I will give you a little update on what we have learnt so far on compaction. The category growth has been… like category growth is a result of it. Unit pricing is holding, which is good. Shelf space is holding, which is good. And I would say to you, our sales are up nicely in the compacted markets, so we're happy. So overall... and overall I think the industry is very happy and the retailers are very happy with the compaction rollout, which has been as we've often said a win, win, win for everybody because we will win, because it will be… cost us less to make and shift these products. The retailers will win because it will cost them less to shift the product in their warehouse and to their stores, and the consumer wins because they will get the same number of wash loads and bottles that take less space in there shelves and less waste for their garbage removal services and things like that. So it is really a terrific effect going out there, and I think you're going to see it go across other categories. There is no need for retailers… or manufacturers and retailers who’s going to be shipping water. And I’d be honest with you, the old laundry bottles, the non-compactive [inaudible] in stores around here at New York because this is just the last way that it will happen in March. About 80% of that bottles is water, and everybody [inaudible]. So there is no need to be shipping you… eight-tenths of what you get is water. You can... the washing machine will add the water, so a good initiative, a very smart initiative.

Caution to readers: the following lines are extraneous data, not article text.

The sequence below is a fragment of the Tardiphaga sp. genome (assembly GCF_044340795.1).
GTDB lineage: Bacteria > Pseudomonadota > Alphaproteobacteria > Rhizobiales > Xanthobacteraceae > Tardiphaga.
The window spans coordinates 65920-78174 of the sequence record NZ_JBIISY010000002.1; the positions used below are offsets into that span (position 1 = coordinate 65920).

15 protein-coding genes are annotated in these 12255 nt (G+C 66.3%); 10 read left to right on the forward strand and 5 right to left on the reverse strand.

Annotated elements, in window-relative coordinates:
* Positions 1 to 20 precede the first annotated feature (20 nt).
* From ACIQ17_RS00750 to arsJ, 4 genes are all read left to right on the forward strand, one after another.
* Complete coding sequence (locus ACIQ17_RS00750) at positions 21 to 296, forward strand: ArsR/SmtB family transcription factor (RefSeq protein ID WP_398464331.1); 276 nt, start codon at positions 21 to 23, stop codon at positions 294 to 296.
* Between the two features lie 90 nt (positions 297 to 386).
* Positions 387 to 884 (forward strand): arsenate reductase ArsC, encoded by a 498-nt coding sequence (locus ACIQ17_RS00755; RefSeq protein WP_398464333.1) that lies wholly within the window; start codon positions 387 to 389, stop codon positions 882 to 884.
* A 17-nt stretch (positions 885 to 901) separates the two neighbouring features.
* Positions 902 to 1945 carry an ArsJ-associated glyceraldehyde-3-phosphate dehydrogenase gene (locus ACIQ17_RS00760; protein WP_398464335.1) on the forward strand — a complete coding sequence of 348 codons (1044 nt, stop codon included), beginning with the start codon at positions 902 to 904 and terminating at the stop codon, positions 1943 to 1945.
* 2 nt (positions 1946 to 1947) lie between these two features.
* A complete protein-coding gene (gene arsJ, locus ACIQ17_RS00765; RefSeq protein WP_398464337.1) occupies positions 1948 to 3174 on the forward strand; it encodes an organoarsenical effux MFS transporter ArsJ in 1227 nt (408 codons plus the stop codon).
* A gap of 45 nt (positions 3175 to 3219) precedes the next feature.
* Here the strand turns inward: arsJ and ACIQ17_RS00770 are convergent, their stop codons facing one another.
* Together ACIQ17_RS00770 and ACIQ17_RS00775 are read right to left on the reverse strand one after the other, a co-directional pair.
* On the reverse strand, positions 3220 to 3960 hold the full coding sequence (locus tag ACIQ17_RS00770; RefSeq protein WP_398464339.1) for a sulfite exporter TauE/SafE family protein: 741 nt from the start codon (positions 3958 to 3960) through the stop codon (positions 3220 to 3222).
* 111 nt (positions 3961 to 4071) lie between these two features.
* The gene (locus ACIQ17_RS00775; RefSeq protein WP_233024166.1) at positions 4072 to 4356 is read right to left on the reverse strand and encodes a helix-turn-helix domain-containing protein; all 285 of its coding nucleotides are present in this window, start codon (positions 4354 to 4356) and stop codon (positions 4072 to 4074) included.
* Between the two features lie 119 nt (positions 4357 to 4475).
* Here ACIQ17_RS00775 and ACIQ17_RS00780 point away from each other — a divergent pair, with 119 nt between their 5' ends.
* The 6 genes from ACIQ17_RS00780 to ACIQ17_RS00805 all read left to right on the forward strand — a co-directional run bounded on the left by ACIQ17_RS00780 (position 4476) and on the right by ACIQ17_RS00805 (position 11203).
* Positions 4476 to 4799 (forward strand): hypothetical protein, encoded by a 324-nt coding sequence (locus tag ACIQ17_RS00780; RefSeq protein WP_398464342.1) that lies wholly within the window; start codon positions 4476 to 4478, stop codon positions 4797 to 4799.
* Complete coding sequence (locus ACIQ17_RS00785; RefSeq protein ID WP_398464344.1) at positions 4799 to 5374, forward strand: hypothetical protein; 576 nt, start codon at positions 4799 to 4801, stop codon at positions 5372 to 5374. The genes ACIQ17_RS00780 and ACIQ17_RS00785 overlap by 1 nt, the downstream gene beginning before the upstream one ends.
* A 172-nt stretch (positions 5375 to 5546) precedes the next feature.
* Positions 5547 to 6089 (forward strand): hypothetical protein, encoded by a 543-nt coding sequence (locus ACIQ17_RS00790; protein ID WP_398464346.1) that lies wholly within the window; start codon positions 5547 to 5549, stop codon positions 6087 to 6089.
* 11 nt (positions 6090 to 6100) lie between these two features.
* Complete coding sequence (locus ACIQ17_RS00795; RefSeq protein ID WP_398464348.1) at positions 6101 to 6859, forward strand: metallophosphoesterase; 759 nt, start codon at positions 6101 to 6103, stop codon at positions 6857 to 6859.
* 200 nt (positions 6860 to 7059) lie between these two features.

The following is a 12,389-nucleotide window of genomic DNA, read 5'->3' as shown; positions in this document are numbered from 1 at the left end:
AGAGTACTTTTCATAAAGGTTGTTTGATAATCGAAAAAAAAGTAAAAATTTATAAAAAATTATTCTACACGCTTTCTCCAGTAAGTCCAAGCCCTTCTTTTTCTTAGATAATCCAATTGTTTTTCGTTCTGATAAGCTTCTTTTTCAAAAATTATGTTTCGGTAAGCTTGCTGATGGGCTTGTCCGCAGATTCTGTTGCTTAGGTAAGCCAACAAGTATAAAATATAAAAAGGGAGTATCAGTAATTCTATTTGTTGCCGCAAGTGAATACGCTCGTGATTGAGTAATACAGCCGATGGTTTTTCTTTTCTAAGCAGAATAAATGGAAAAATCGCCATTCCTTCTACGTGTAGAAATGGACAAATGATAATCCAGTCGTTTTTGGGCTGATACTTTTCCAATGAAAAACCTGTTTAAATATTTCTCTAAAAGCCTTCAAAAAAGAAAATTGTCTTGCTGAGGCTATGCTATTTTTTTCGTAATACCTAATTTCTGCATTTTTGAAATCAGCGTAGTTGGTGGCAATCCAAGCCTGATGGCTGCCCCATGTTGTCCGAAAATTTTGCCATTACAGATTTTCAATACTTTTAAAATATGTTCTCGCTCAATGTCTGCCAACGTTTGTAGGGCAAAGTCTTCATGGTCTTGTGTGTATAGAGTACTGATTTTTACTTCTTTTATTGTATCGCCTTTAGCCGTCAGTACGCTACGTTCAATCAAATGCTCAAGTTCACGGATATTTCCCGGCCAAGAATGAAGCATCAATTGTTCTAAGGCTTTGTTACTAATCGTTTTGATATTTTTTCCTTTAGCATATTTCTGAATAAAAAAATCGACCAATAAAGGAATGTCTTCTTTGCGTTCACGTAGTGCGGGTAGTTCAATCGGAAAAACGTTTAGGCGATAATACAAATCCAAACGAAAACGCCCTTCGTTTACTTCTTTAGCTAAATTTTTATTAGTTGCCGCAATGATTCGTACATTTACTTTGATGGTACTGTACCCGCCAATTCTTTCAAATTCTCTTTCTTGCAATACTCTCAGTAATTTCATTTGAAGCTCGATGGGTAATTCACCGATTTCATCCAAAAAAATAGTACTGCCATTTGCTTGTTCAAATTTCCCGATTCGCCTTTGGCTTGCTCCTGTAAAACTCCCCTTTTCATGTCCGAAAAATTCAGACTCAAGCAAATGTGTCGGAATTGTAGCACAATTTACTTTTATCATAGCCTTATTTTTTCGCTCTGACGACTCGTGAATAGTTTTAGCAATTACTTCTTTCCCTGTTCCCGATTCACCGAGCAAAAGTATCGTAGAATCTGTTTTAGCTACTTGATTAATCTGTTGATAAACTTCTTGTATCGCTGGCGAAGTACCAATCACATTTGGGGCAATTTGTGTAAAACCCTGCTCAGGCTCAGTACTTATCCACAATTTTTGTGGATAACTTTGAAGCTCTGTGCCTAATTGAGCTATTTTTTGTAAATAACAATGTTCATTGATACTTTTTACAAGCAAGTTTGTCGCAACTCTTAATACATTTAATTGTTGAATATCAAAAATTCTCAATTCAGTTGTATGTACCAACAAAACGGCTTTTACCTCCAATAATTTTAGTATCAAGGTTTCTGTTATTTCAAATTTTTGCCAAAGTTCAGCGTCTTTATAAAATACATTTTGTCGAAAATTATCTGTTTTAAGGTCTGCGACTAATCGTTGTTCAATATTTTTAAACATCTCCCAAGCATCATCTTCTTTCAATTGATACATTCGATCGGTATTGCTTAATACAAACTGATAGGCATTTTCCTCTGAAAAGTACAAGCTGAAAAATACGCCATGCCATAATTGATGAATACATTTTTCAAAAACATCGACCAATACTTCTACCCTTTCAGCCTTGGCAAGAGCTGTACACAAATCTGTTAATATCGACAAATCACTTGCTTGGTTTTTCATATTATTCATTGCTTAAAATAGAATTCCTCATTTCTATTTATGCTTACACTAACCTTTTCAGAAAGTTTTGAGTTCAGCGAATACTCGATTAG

Who gets the microphone next, how about that side of the room?

Connie Maneaty - BMO Capital Markets

Hi, Connie Maneaty from BMO Capital. I'm trying to figure out how the quarters are going to flow this year? And as I'm looking at the year organic sales growth, it seems that your second half of 2008 has some really tough comps where 6% increase in the third quarter and 9% in the fourth. Are you budgeting for sales increases in the second half of the year or does most of the sales growth come in the first half from all the shipment of new products?

Matthew T. Farrell - Executive Vice President, Finance and Chief Financial Officer

No. We definitely building on share increases… or share and volume increase across all four quarters. We really feel we’ve got great momentum exiting this year. We have got great new products coming online. The new products will come on line mid to late second quarter. So really the second half of next year gets bulk of the benefit from the new products I talked about and that's why… you have a fair point, we’ve got some difficult comps to go over, but I think we can do that. So I'm very excited. The new product team has done a great job in putting out some exciting new products. We haven't told you all those new products by the way, we only will tell you new products that we've announced at a trade, there is more to come.

Connie Maneaty - BMO Capital Markets

So the slotting allowances, do they hit in the first or in the second quarter?

Matthew T. Farrell - Executive Vice President, Finance and Chief Financial Officer

More in the second than in the first, Connie. The other thing to think about when you think about the quarters, Q3 of 2007 you call is a big quarter for the company and we had a lot of help where we had a gain on a sale of a property in Canada, we had a tax benefit with about $0.06 help we got in the third quarter that obviously was not going to repeat in 2008. So that is probably the toughest comps, Q3.